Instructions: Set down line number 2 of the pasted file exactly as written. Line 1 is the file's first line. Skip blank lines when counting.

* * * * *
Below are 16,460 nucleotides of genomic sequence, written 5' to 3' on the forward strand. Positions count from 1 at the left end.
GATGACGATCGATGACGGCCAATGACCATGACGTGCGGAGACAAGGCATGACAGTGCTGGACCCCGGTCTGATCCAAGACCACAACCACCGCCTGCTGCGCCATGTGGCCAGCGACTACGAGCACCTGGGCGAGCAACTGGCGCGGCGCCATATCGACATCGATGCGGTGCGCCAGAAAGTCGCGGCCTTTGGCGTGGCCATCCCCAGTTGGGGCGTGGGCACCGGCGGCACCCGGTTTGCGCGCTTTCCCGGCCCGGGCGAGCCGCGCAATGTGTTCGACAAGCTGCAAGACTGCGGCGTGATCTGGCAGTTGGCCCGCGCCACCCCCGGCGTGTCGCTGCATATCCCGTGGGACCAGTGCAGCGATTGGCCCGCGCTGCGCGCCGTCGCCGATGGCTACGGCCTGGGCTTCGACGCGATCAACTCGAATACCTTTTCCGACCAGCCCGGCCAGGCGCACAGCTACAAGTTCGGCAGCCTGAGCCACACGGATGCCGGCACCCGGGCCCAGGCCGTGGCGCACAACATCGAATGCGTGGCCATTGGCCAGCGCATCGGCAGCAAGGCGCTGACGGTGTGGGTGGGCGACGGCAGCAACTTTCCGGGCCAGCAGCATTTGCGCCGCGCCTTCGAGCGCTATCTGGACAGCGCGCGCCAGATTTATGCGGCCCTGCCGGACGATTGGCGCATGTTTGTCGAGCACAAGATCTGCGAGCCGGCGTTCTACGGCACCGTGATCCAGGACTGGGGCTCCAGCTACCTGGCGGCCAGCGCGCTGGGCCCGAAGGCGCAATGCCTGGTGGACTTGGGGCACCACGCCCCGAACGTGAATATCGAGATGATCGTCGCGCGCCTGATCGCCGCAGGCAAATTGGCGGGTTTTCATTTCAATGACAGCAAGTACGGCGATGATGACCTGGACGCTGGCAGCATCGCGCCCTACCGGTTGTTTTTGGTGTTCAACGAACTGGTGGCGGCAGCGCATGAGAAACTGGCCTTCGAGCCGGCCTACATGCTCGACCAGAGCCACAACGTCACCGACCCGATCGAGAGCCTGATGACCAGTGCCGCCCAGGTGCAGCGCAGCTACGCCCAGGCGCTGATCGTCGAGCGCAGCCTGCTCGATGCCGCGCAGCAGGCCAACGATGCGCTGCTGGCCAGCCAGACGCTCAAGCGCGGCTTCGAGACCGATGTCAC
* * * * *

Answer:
GATGACGATCGATGACGGCCAATGACCATGACGTGCGGAGACAAGGCATGACAGTGCTGGACCCCGGTCTGATCCAAGACCACAACCACCGCCTGCTGCGCCATGTGGCCAGCGACTACGAGCACCTGGGCGAGCAACTGGCGCGGCGCCATATCGACATCGATGCGGTGCGCCAGAAAGTCGCGGCCTTTGGCGTGGCCATCCCCAGTTGGGGCGTGGGCACCGGCGGCACCCGGTTTGCGCGCTTTCCCGGCCCGGGCGAGCCGCGCAATGTGTTCGACAAGCTGCAAGACTGCGGCGTGATCTGGCAGTTGGCCCGCGCCACCCCCGGCGTGTCGCTGCATATCCCGTGGGACCAGTGCAGCGATTGGCCCGCGCTGCGCGCCGTCGCCGATGGCTACGGCCTGGGCTTCGACGCGATCAACTCGAATACCTTTTCCGACCAGCCCGGCCAGGCGCACAGCTACAAGTTCGGCAGCCTGAGCCACACGGATGCCGGCACCCGGGCCCAGGCCGTGGCGCACAACATCGAATGCGTGGCCATTGGCCAGCGCATCGGCAGCAAGGCGCTGACGGTGTGGGTGGGCGACGGCAGCAACTTTCCGGGCCAGCAGCATTTGCGCCGCGCCTTCGAGCGCTATCTGGACAGCGCGCGCCAGATTTATGCGGCCCTGCCGGACGATTGGCGCATGTTTGTCGAGCACAAGATCTGCGAGCCGGCGTTCTACGGCACCGTGATCCAGGACTGGGGCTCCAGCTACCTGGCGGCCAGCGCGCTGGGCCCGAAGGCGCAATGCCTGGTGGACTTGGGGCACCACGCCCCGAACGTGAATATCGAGATGATCGTCGCGCGCCTGATCGCCGCAGGCAAATTGGCGGGTTTTCATTTCAATGACAGCAAGTACGGCGATGATGACCTGGACGCTGGCAGCATCGCGCCCTACCGGTTGTTTTTGGTGTTCAACGAACTGGTGGCGGCAGCGCATGAGAAACTGGCCTTCGAGCCGGCCTACATGCTCGACCAGAGCCACAACGTCACCGACCCGATCGAGAGCCTGATGACCAGTGCCGCCCAGGTGCAGCGCAGCTACGCCCAGGCGCTGATCGTCGAGCGCAGCCTGCTCGATGCCGCGCAGCAGGCCAACGATGCGCTGCTGGCCAGCCAGACGCTCAAGCGCGGCTTCGAGACCGATGTCAC